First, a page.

So I'm currently researching Star-planet Interactions for HD 156279, I'm taking the flux of the Ca II H&K lines and trying to plot them against the phase of the planet, looking for evidence of magnetic or tidal interactions.

Now I have my flux as show below: enter image description here

And I know the Phase=(time-ephem)/period. Now my professor said I can find the ephemeris from this site: http://exoplanet.eu/ephemeris/hd_156279_b/ enter image description here

The problem I'm having is figuring out what the ephemeris is? I know the Period is 131.05, I assume the Time parameter is 2455525.59 as given by the webpage although I'm not sure about that either. I understand that phase should be between 0.0-1.0 and if I use 2455525.59 for time and using a converter for JD for my first flux in the table above (2009-07-06 12:41:11 = 2455019.0285995 and I assume this is the ephem I'm looking for) if I plug those into my equation I get 3.865...so I'm guessing that's not what I'm looking for. Any help would be greatly appreciated. I would ask my advisor but he's out sick with covid...so I'm trying to figure this out on my own.



1 Answer 1


An ephemeris (plural ephemerides) is a collection of predictions of the positions of one or more celestial objects. An epoch is a reference point from which time is measured. The phase represents the fraction of the period of a periodic phenomenon that has passed, omitting whole periods. Phase is often represented as an angle (between 0 and 360 degrees or $2\pi$ radians), or as a number between 0 and 1. Your question is based on that latter convention. So the phase $\phi$ is

\begin{equation} \phi = \dfrac{t - t_\text{epoch}}{P} \bmod 1 \end{equation}

where $t$ is the time of interest, $t_\text{epoch}$ is the epoch, $P$ is the period, and $\text{mod}$ is the modulo operator.

You can take the MJD (Modified Julian Date) from your flux table as $t$; it represents time since the epoch of MJD in units of a day. You can choose any epoch that is convenient. If you use the epoch of MJD as your epoch then $t_\text{epoch} = 0$, so then the phase formula becomes

\begin{equation} \phi = \dfrac{t}{131.05} \bmod 1 \end{equation}

The phase of the first observation from your flux table is then

\begin{equation} \phi = \dfrac{55018.52594}{131.05} \bmod 1 = 419.8285077 \bmod 1 = 0.8285077 \end{equation}

As an aside: Do not confuse the phase described above with the phase angle that is mentioned in your bottom graph. The phase angle describes the distribution of light and dark across the celestial object as seen by the observer, not the location of the celestial object in its orbit independent of any observer. The (orbital) phase increases at a fixed rate (between the sudden drops from 1 to 0) but the rate of increase of the phase angle usually varies, especially when the orbit is not a perfectly circular one.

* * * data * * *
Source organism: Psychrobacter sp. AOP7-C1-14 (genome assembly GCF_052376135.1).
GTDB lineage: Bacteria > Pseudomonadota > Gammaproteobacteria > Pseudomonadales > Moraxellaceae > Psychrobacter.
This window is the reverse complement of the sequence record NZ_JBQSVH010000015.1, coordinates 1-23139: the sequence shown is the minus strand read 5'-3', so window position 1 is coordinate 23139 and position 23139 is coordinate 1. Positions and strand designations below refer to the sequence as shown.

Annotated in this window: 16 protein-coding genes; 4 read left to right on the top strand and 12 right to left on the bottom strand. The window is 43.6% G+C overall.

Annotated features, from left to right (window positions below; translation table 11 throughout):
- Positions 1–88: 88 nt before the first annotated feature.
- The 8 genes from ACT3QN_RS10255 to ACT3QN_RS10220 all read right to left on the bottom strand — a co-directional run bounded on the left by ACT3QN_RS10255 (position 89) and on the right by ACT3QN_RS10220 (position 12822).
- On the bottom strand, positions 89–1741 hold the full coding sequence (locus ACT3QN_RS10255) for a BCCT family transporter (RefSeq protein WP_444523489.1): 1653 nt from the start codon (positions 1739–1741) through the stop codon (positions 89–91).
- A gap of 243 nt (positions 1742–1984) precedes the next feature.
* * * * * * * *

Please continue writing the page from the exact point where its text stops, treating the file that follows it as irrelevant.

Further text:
Follow-up answer:

Phases are a bit like a circle that has been cut and then unwound into a flat line segment. Instead of going round and round the circle you repeatedly go from beginning to end along the line and then instantaneously jump back to the beginning. You have to cut the circle somewhere in order to turn it into a flat line segment. Changing the epoch corresponds to picking another point on the circle where to cut it (instead of cutting at the first point). It would be better to explain this with a few graphs, but I cannot quickly construct them.

If the phase varies from 0 to $F$ then the phase formula is

\begin{equation} \phi = \left( F \dfrac{t - t_\text{epoch}}{P} \right) \bmod F \end{equation}

If you plot your flux as a function of phase then changing $F$ doesn't change the graph but only changes the range of numbers along the x axis.

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    $\begingroup$ This was great thank you so much, I do have a follow up question though if you don't mind expanding on it a bit, why is it I can just use Tep = 0? Would it matter then if I used Phase as an angle? And if so how would the equation change? Thanks! $\endgroup$ Apr 3, 2023 at 2:39
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    $\begingroup$ See the follow-up answer that I added. $\endgroup$ Apr 4, 2023 at 20:36

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